I think it’s fair to say that 2022 rocked. It certainly rocked more than 2021. And absolutely, without question, rocked wayyyy more than 2020 (which rocked very little). This year, we got a massive new haul of rocking rock albums, and an avalanche of awesome rock books and rock documentaries that told some sensational rock stories. Most importantly, however, live music made an even greater comeback, and many of us finally got to rock alongside other people for the first time in years. Of all the things that rocked, that rocked the most.
Rock is a whole lot more than just a list of the best records. It’s moments. It’s people. It’s a shared experience and a way of life. When looking at all the different ways that 2022 rocked, some naturally rocked more than others. To mark the end of the year, here are a dozen awards given to bands, writers, records, and shows that rocked the hardest.
Shoutout to the winners below. You rock.
The Reunion Tour Award for Reapplied Excellence
Reunion tours can be dicey. The force of nostalgia is powerful enough to get the fans through the door, but at the end of the night, the folks onstage still gotta deliver the goods, passage of time be damned! Few bands understand this better than ‘90s indie rockers Pavement. A dozen years ago, the group staged its first reunion tour and the returns were not good. A general sloppiness was the main complaint, and for a minute, it seemed like that would be the final word on the slacker icons. But in 2022, the members of Pavement hit the road and totally redeemed themselves.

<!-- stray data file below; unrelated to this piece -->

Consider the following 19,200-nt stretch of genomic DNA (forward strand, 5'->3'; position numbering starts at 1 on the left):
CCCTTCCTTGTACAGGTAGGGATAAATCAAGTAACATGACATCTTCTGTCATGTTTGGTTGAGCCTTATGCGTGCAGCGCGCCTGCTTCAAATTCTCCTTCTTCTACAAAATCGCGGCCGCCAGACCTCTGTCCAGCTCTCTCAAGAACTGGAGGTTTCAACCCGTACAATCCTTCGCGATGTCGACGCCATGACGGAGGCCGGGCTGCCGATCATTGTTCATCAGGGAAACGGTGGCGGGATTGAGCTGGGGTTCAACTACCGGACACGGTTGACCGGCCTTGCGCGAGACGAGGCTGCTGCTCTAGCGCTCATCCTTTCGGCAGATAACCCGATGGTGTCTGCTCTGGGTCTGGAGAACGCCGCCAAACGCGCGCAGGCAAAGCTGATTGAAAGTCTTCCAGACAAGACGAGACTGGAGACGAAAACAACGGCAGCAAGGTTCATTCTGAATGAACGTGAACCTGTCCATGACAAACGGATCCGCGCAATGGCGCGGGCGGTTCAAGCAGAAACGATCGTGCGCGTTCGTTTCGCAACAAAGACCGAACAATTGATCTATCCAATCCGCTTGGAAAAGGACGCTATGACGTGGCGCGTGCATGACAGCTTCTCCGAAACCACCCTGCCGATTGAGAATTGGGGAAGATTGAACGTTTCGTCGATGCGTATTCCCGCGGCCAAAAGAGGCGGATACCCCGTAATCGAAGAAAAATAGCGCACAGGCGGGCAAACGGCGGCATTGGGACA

The group sold out theaters from sea to shining sea this summer, delighting new and old fans alike with eclectic setlists and good vibes. The banter was sweet. The guitar solos were immense. The popularity of “Harness Your Hopes” … inexplicable. Let’s just hope it’s not another dozen years before Pavement decides to do this all over again.
The Gatefold Double-Album of the Year
Dragon New Warm Mountain I Believe in You by Big Thief
Almost every double album since the dawn of double albums could stand a trim, but that’s not really the point. Maximalism — that’s what we’re trying to achieve here. Most artists use the format to offload a bevy of backloaded material before moving into a new phase of their career. Sometimes this works — see Physical Graffiti from Zeppelin, Led — but more often, you’re left with an incomprehensible slog that feels imposing at best.